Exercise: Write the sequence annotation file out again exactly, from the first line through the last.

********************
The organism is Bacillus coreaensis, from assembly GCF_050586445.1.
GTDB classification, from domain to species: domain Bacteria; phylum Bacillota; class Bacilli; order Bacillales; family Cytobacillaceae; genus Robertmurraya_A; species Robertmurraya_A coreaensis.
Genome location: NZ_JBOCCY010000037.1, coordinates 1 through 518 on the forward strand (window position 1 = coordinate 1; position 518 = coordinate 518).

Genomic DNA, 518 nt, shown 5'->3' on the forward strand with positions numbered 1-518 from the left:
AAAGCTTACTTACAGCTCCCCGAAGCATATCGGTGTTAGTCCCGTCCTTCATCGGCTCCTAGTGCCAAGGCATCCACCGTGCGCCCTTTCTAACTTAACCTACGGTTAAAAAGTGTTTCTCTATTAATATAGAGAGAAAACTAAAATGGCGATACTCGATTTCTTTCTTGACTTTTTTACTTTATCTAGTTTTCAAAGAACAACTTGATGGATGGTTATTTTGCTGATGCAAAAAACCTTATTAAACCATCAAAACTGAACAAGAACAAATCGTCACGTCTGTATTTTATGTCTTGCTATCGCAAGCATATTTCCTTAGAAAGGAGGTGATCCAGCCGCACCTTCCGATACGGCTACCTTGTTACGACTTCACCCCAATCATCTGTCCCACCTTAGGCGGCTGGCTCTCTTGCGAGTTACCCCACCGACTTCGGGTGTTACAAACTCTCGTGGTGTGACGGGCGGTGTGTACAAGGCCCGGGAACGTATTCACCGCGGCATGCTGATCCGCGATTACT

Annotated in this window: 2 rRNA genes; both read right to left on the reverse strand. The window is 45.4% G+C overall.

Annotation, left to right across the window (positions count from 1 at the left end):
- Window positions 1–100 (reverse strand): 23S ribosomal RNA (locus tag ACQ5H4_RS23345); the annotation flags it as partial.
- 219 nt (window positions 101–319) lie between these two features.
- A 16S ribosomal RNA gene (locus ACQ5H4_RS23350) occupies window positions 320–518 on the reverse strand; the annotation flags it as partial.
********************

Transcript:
The organism is Bacillus coreaensis, from assembly GCF_050586445.1.
GTDB classification, from domain to species: domain Bacteria; phylum Bacillota; class Bacilli; order Bacillales; family Cytobacillaceae; genus Robertmurraya_A; species Robertmurraya_A coreaensis.
Genome location: NZ_JBOCCY010000037.1, coordinates 1 through 518 on the forward strand (window position 1 = coordinate 1; position 518 = coordinate 518).

Genomic DNA, 518 nt, shown 5'->3' on the forward strand with positions numbered 1-518 from the left:
AAAGCTTACTTACAGCTCCCCGAAGCATATCGGTGTTAGTCCCGTCCTTCATCGGCTCCTAGTGCCAAGGCATCCACCGTGCGCCCTTTCTAACTTAACCTACGGTTAAAAAGTGTTTCTCTATTAATATAGAGAGAAAACTAAAATGGCGATACTCGATTTCTTTCTTGACTTTTTTACTTTATCTAGTTTTCAAAGAACAACTTGATGGATGGTTATTTTGCTGATGCAAAAAACCTTATTAAACCATCAAAACTGAACAAGAACAAATCGTCACGTCTGTATTTTATGTCTTGCTATCGCAAGCATATTTCCTTAGAAAGGAGGTGATCCAGCCGCACCTTCCGATACGGCTACCTTGTTACGACTTCACCCCAATCATCTGTCCCACCTTAGGCGGCTGGCTCTCTTGCGAGTTACCCCACCGACTTCGGGTGTTACAAACTCTCGTGGTGTGACGGGCGGTGTGTACAAGGCCCGGGAACGTATTCACCGCGGCATGCTGATCCGCGATTACT

Annotated in this window: 2 rRNA genes; both read right to left on the reverse strand. The window is 45.4% G+C overall.

Annotation, left to right across the window (positions count from 1 at the left end):
- Window positions 1–100 (reverse strand): 23S ribosomal RNA (locus tag ACQ5H4_RS23345); the annotation flags it as partial.
- 219 nt (window positions 101–319) lie between these two features.
- A 16S ribosomal RNA gene (locus ACQ5H4_RS23350) occupies window positions 320–518 on the reverse strand; the annotation flags it as partial.